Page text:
NEW MILFORD — Police officers are still working to determine the cause of Tuesday’s Route 7 crash that killed a Kent woman and injured a New York man.

Christina Walters, of Kent, died after her vehicle crashed near the intersection of Kent and Cedar Hill roads around 9 a.m. Tuesday. The crash sent a dump truck tumbling down an embankment into the Housatonic River.

The truck driver — Jeff Greiner, 56, of Poughquag, N.Y. — managed to escape the partially submerged truck and wade to shore, New Milford Police Lt. Lawrence Ash said.

Griener was taken to Danbury Hospital and later released.

Walters died of “blunt impact of head, torso and upper extremities with fractures and visceral injuries,” according to the state medical examiner’s office. Her death was ruled accidental.

The cause of the crash is still unknown, and New Milford police had no new details Wednesday.

“As it remains under investigation, we’re still not going into the mechanics and aspects of the incident,” Ash said. “But I am hoping to have a preliminary cause by next week.”

Modzelewski’s Towing was called to the scene to help with extrication. The company’s owner, James Modzelewski, said it was a long day for him and his crew.

“The investigation took about five to six hours — we didn’t start on the actual recovery portion until about 4 p.m. — but we were there the whole time,” Modzelewski said. “It was a pretty interesting job — we had a dump truck 100 feet down (an embankment) submerged on a 28-degree angle.”

Modzelewski said the truck was partially loaded with “sand or gravel product.”

Roadway safety

State Department of Transportation workers were at the scene Wednesday morning repairing wire rope guide rails damaged in the accident.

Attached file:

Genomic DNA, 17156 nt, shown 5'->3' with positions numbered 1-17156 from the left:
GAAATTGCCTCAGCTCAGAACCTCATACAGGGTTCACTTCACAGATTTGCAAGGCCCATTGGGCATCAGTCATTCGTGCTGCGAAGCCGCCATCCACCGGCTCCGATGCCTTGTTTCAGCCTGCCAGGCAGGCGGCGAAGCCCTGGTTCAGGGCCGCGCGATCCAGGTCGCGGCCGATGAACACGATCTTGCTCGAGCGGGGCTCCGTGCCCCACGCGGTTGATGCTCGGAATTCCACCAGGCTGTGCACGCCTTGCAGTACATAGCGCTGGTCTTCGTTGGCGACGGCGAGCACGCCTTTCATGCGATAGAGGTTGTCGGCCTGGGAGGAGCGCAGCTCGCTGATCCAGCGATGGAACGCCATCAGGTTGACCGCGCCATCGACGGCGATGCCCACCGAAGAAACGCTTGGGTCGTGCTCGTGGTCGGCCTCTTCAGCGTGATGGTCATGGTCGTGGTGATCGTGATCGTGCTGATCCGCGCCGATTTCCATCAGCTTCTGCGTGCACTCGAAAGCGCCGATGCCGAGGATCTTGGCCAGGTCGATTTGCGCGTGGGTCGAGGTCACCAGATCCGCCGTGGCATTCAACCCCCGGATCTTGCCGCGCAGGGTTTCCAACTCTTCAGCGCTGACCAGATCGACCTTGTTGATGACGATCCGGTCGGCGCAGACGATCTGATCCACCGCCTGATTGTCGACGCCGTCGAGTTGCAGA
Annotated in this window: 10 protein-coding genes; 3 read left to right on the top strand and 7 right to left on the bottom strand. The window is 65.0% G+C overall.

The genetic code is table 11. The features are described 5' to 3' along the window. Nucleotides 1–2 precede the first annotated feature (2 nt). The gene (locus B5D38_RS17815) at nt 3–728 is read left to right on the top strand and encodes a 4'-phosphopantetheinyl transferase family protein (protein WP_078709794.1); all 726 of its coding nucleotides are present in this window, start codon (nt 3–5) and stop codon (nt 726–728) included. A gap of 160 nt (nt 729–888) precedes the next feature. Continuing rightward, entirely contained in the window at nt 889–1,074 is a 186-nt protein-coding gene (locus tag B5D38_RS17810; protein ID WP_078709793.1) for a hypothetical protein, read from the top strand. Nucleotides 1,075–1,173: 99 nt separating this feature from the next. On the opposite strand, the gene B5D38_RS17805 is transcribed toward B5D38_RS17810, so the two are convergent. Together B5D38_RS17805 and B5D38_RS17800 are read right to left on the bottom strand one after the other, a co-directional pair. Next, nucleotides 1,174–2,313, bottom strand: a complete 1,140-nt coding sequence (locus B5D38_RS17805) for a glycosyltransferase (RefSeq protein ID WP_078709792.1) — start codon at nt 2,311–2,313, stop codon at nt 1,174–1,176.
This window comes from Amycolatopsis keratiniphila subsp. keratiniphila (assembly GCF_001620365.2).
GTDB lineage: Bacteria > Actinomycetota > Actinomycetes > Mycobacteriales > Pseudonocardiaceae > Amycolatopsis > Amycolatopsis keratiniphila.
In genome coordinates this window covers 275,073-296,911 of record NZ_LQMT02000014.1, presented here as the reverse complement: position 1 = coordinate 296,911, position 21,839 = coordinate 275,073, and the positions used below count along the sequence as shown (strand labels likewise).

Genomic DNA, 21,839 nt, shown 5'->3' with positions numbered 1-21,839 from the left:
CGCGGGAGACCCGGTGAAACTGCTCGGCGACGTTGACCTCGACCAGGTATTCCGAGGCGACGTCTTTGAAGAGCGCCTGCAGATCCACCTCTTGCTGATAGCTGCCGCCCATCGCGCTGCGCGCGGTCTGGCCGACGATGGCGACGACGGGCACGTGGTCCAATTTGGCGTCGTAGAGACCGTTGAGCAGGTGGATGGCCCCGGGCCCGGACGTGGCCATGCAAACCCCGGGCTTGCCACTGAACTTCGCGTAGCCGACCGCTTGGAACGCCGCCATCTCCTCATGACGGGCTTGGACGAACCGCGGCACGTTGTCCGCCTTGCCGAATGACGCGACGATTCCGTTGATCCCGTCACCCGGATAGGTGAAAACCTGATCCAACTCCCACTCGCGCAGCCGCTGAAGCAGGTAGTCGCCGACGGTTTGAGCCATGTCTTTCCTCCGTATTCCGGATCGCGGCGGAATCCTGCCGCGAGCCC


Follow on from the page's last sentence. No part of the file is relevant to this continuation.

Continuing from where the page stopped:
“We don’t call them ‘guardrails’ — we call them guide rails — because ‘guardrail’ provides a false understanding that it’s there to guard you and prevent harm,” said DOT spokesman Kevin Nursick.

There are different types of guide rails, Nursick said, but they’re “all defeatable in one way or another.”

“They’re meant to attenuate impacts and redirect to some extent — but that doesn't mean they're going to guarantee safety,” he said.

In addition to guide rails, Nursick said, there are center-line rumble strips on the section of Route 7 where the crash took place.

Centerline rumble strips are designed to help prevent head-on collisions by alerting drivers when they’re crossing over the yellow line.

“There’s a physical sensation, as well as an audible sensation, and it gets an errant driver to correct themselves — hopefully before something terrible occurs,” Nursick said. “People drift across the yellow line for a number of reasons … and the results can be catastrophic.”

Although they’re shown to work, Nursick said, center-line rumble strips are not a safety guarantee, either.